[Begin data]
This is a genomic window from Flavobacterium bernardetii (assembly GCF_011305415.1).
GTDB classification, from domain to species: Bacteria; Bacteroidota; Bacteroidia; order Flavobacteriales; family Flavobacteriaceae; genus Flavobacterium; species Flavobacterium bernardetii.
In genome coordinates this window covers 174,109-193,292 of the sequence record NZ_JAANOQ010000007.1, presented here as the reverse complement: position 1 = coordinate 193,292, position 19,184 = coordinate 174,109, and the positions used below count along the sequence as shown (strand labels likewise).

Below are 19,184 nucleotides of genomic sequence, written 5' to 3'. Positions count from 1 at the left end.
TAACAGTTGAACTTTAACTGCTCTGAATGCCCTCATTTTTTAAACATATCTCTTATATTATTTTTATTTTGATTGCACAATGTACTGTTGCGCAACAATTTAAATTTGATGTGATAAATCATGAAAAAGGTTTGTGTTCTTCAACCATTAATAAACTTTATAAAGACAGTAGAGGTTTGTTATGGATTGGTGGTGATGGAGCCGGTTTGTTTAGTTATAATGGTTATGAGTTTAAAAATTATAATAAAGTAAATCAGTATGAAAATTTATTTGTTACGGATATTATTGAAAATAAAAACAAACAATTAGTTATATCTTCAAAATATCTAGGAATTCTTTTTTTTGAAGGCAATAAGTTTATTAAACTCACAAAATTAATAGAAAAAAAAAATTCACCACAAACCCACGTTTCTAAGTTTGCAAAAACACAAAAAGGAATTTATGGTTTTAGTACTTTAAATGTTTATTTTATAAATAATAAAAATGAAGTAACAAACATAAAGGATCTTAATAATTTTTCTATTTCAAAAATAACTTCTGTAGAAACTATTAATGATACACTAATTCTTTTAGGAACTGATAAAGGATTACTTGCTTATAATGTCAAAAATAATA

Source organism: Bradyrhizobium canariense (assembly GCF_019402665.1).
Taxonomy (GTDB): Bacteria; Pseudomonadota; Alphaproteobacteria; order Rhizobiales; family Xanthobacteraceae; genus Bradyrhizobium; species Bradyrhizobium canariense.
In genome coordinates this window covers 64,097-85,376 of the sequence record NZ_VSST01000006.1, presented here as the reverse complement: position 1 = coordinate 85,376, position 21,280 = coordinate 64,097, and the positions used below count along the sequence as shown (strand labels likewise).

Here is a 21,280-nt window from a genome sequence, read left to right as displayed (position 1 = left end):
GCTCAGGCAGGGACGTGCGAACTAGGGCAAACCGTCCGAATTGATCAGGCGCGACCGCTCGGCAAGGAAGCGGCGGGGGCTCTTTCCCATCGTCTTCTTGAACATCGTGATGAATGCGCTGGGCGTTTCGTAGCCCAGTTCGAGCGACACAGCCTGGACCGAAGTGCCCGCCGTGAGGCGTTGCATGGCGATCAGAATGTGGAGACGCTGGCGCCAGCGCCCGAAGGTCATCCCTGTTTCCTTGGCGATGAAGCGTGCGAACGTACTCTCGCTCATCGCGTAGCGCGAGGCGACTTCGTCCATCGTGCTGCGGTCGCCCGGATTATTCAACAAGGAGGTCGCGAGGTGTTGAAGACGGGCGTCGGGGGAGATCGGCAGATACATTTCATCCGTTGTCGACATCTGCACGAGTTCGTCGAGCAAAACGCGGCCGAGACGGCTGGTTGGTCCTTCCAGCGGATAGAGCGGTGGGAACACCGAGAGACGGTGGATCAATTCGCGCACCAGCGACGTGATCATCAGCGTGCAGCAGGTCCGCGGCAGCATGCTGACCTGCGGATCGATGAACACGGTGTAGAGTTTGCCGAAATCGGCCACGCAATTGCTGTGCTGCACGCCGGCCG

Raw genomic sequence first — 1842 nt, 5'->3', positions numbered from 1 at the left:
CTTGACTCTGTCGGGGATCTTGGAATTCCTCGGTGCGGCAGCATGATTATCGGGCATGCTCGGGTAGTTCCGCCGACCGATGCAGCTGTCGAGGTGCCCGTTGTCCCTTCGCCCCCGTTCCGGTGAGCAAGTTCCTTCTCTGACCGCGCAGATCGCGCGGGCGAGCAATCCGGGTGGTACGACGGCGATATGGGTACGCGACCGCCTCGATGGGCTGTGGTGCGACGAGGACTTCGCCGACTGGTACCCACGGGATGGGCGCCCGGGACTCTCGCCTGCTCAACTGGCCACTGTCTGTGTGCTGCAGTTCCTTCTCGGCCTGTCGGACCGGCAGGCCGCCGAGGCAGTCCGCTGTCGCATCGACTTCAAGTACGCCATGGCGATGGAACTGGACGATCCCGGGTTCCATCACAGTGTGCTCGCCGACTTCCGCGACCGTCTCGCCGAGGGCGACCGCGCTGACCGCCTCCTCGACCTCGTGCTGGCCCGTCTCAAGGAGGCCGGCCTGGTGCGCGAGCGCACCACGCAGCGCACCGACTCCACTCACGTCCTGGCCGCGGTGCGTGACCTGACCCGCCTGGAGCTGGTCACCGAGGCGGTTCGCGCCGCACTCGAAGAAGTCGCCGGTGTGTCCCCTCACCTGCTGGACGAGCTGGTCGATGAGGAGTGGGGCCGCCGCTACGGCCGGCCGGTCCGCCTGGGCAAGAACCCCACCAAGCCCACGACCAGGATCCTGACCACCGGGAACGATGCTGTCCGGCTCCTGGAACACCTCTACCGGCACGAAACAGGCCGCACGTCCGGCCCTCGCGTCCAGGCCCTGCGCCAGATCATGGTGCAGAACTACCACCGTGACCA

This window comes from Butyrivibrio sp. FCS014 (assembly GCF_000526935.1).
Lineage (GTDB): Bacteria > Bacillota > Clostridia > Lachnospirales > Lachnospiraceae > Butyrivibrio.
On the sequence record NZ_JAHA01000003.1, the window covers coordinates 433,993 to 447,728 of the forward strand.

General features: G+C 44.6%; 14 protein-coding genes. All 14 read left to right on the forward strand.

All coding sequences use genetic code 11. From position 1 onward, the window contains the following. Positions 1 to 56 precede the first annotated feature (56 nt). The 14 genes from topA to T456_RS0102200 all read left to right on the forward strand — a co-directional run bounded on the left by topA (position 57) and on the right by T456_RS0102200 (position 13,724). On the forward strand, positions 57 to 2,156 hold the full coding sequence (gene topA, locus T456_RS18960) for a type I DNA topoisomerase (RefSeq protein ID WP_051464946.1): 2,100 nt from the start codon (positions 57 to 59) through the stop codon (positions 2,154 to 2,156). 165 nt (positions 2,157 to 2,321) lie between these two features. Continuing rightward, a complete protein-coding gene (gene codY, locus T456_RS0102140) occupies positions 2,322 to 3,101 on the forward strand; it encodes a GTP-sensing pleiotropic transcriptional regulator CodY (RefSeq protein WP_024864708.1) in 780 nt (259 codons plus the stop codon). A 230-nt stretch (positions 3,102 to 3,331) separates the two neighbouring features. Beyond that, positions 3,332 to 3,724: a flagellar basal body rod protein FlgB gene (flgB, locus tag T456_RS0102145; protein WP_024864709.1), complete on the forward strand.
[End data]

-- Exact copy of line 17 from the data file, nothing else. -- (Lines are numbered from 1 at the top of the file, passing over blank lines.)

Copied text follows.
All coding sequences use genetic code 11. From position 1 onward, the window contains the following. Positions 1 to 56 precede the first annotated feature (56 nt). The 14 genes from topA to T456_RS0102200 all read left to right on the forward strand — a co-directional run bounded on the left by topA (position 57) and on the right by T456_RS0102200 (position 13,724). On the forward strand, positions 57 to 2,156 hold the full coding sequence (gene topA, locus T456_RS18960) for a type I DNA topoisomerase (RefSeq protein ID WP_051464946.1): 2,100 nt from the start codon (positions 57 to 59) through the stop codon (positions 2,154 to 2,156). 165 nt (positions 2,157 to 2,321) lie between these two features. Continuing rightward, a complete protein-coding gene (gene codY, locus T456_RS0102140) occupies positions 2,322 to 3,101 on the forward strand; it encodes a GTP-sensing pleiotropic transcriptional regulator CodY (RefSeq protein WP_024864708.1) in 780 nt (259 codons plus the stop codon). A 230-nt stretch (positions 3,102 to 3,331) separates the two neighbouring features. Beyond that, positions 3,332 to 3,724: a flagellar basal body rod protein FlgB gene (flgB, locus tag T456_RS0102145; protein WP_024864709.1), complete on the forward strand.